Tag: Tax advantages

European Commission vs. Luxembourg and Fiat Chrysler Finance Europe, September 2019, General Court of the European Union, Case No. T-755/15

European Commission vs. Luxembourg and Fiat Chrysler Finance Europe, September 2019, General Court of the European Union, Case No. T-755/15

On 3 September 2012, the Luxembourg tax authorities issued a tax ruling in favour of Fiat Chrysler Finance Europe (‘FFT’), an undertaking in the Fiat group that provided treasury and financing services to the group companies established in Europe. The tax ruling at issue endorsed a method for determining FFT’s remuneration for these services, which enabled FFT to determine its taxable profit on a yearly basis for corporate income tax in the Grand Duchy of Luxembourg. In 2015, the Commission concluded that the tax ruling constituted State aid under Article 107 TFEU and that it was operating aid that was incompatible with the internal market. It also noted that the Grand Duchy of Luxembourg had not notified it of the proposed tax ruling and had not complied with the standstill obligation. The Commission found that the Grand Duchy of Luxembourg was required to recover the unlawful and incompatible aid from FFT. The Grand Duchy of Luxembourg and FFT each brought ... Continue to full case
European Commission vs. The Netherlands and Starbucks, September 2019, General Court of the European Union, Case No. T-760/15

European Commission vs. The Netherlands and Starbucks, September 2019, General Court of the European Union, Case No. T-760/15

In 2008, the Netherlands tax authorities concluded an advance pricing arrangement (APA) with Starbucks Manufacturing EMEA BV (Starbucks BV), part of the Starbucks group, which, inter alia, roasts coffees. The objective of that arrangement was to determine Starbucks BV’s remuneration for its production and distribution activities within the group. Thereafter, Starbucks BV’s remuneration served to determine annually its taxable profit on the basis of Netherlands corporate income tax. In addition, the APA endorsed the amount of the royalty paid by Starbucks BV to Alki, another entity of the same group, for the use of Starbucks’ roasting IP. More specifically, the APA provided that the amount of the royalty to be paid to Alki corresponded to Starbucks BV’s residual profit. The amount was determined by deducting Starbucks BV’s remuneration, calculated in accordance with the APA, from Starbucks BV’s operating profit. In 2015, the Commission found that the APA constituted aid incompatible with the internal market and ordered the recovery of that ... Continue to full case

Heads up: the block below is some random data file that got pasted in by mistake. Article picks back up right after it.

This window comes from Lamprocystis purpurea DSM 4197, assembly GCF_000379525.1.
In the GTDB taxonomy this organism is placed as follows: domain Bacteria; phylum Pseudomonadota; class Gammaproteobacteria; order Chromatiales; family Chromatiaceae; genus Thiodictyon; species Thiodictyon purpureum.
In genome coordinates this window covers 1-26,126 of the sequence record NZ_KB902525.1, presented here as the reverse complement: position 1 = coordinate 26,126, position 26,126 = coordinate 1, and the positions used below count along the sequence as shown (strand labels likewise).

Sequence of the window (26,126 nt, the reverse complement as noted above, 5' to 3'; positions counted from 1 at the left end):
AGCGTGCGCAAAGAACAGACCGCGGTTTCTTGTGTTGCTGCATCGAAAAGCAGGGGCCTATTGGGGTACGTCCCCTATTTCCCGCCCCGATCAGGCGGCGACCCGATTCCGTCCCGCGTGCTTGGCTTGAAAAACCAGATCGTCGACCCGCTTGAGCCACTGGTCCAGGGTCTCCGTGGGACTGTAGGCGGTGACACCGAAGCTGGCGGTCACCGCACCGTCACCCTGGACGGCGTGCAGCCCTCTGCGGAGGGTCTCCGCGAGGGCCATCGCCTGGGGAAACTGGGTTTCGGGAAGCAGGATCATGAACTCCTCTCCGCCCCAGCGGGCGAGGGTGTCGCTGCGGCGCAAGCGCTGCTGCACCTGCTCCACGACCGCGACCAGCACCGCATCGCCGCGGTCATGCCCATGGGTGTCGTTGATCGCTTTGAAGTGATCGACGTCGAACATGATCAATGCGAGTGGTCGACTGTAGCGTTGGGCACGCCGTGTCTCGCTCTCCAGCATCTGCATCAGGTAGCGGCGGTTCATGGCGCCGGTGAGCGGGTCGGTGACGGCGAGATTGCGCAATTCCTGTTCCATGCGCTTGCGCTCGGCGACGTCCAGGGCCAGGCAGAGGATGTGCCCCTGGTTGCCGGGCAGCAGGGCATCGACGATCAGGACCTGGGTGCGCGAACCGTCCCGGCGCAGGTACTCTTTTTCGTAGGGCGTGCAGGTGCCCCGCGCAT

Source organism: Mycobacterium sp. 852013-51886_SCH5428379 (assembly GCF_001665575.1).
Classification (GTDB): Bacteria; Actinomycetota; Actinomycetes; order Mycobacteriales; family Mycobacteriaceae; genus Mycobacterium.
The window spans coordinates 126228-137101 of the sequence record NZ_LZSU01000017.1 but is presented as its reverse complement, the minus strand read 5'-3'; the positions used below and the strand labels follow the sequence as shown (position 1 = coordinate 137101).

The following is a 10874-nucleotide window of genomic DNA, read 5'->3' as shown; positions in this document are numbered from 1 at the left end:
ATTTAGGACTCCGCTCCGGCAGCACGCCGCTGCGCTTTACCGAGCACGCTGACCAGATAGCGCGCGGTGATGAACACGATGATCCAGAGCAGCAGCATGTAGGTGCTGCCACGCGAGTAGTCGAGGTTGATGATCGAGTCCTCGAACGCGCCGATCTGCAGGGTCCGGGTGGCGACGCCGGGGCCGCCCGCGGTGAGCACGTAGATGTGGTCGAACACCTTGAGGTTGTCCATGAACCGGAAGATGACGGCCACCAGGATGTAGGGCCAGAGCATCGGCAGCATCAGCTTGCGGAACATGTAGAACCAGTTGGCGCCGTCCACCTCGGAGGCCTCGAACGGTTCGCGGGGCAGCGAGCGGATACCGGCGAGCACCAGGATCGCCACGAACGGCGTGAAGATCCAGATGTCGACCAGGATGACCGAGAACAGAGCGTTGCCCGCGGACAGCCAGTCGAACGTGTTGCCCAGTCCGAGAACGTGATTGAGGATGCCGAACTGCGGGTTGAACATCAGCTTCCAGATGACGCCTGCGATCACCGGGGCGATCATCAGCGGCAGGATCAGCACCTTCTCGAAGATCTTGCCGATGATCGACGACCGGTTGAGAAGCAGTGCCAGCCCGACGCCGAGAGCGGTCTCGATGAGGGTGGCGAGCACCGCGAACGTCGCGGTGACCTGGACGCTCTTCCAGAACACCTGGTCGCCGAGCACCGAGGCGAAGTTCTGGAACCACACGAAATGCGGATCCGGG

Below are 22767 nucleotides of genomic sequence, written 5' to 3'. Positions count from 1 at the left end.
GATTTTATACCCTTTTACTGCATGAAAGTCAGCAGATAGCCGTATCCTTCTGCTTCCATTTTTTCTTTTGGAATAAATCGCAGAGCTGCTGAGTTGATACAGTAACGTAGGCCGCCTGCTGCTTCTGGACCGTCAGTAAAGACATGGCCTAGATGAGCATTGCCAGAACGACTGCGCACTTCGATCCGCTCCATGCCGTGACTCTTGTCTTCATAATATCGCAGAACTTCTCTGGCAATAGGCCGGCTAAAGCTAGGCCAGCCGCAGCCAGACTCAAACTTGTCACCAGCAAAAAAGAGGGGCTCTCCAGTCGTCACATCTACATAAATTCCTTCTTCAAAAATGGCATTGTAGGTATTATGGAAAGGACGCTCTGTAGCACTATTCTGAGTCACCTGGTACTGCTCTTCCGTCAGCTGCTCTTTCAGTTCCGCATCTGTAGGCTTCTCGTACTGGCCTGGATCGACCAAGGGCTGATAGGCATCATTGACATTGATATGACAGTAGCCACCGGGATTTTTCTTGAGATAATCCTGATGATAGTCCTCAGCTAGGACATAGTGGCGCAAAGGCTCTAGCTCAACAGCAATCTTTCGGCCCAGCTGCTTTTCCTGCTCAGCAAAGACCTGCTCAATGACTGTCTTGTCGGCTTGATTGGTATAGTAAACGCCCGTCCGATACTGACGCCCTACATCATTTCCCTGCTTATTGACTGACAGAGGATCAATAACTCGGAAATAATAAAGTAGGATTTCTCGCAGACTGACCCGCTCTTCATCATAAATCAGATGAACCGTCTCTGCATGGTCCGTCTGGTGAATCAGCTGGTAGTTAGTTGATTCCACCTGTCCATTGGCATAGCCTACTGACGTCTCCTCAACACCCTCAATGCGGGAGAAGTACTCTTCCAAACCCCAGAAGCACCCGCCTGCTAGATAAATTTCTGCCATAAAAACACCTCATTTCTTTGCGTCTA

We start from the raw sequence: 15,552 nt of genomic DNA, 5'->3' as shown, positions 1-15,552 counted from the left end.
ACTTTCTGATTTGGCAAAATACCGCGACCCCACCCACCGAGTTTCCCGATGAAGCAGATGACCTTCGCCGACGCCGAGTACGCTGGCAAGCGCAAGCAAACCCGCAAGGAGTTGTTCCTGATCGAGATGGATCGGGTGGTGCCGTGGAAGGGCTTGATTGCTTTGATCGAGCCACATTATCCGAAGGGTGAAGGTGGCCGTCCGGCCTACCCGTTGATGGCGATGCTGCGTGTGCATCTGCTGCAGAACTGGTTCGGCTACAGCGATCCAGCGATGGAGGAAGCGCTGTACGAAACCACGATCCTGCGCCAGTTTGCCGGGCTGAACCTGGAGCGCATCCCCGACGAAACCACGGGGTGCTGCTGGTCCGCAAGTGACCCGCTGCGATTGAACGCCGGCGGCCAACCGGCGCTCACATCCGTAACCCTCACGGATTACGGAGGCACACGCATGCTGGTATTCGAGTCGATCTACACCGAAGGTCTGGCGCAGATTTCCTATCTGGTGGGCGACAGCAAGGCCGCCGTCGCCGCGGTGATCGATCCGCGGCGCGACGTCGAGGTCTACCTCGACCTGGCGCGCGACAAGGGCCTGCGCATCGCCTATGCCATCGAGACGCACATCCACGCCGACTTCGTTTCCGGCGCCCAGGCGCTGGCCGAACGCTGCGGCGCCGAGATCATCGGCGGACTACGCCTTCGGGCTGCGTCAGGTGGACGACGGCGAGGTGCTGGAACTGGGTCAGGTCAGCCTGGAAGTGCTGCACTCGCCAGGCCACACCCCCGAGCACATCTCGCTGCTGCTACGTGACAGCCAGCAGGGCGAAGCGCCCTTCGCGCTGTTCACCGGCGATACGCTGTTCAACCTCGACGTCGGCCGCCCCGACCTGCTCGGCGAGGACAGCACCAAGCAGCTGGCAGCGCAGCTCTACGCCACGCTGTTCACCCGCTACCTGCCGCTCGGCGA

European Commission vs. The Netherlands and Starbucks, March 2017 and October 2015, State Aid Investigation

European Commission vs. The Netherlands and Starbucks, March 2017 and October 2015, State Aid Investigation

The European Commission’s investigation on granting of selective tax advantages to Starbucks BV, cf. EU state aid rules. EU-vs-Starbucks-March-2017-State-Aid-investigation-2 EU-Starbucks-2015 ... Continue to full case
Malaysia vs Ensco Gerudi, June 2016, High Court, Case No. 14-11-08-2014

Malaysia vs Ensco Gerudi, June 2016, High Court, Case No. 14-11-08-2014

Ensco Gerudi provided offshore drilling services to the petroleum industry in Malaysia. The company did not own any drilling rigs, but entered into leasing agreements with a rig owner within the Ensco Group. One of the rig owners in the group incorporated a Labuan company to facilitate easier business dealings for the taxpayer. Ensco Gerudi entered into a leasing agreement with the Labuan company for the rigs. Unlike previous transactions, the leasing payments made to the Labuan company did not attract withholding tax. The tax authorities found the Labuan company had no economic or commercial substance and that the purpose of the transaction had only been to benefit from the tax reduction. The High Court decided in favour of the taxpayer. The Court held that there was nothing artificial about the payments and that the transactions were within the meaning and scope of the arrangements contemplated by the government in openly offering incentives. The High Court ruled that taxpayers have ... Continue to full case